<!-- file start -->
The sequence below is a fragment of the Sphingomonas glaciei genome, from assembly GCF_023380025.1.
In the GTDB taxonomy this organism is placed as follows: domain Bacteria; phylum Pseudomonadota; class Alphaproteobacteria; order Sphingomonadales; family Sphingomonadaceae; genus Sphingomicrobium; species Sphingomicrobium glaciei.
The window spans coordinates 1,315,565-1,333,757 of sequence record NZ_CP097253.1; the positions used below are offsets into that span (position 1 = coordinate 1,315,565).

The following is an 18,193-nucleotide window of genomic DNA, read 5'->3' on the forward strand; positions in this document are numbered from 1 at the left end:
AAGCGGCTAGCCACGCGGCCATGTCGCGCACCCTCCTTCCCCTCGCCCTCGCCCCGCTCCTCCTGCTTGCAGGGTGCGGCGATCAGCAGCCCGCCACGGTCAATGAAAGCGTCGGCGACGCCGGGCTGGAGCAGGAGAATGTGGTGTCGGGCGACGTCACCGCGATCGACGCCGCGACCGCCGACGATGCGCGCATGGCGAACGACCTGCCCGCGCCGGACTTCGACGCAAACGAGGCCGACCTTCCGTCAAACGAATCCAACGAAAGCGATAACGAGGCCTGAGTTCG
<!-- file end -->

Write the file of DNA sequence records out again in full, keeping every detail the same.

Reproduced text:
The sequence below is a fragment of the Sphingomonas glaciei genome, from assembly GCF_023380025.1.
In the GTDB taxonomy this organism is placed as follows: domain Bacteria; phylum Pseudomonadota; class Alphaproteobacteria; order Sphingomonadales; family Sphingomonadaceae; genus Sphingomicrobium; species Sphingomicrobium glaciei.
The window spans coordinates 1,315,565-1,333,757 of sequence record NZ_CP097253.1; the positions used below are offsets into that span (position 1 = coordinate 1,315,565).

The following is an 18,193-nucleotide window of genomic DNA, read 5'->3' on the forward strand; positions in this document are numbered from 1 at the left end:
AAGCGGCTAGCCACGCGGCCATGTCGCGCACCCTCCTTCCCCTCGCCCTCGCCCCGCTCCTCCTGCTTGCAGGGTGCGGCGATCAGCAGCCCGCCACGGTCAATGAAAGCGTCGGCGACGCCGGGCTGGAGCAGGAGAATGTGGTGTCGGGCGACGTCACCGCGATCGACGCCGCGACCGCCGACGATGCGCGCATGGCGAACGACCTGCCCGCGCCGGACTTCGACGCAAACGAGGCCGACCTTCCGTCAAACGAATCCAACGAAAGCGATAACGAGGCCTGAGTTCG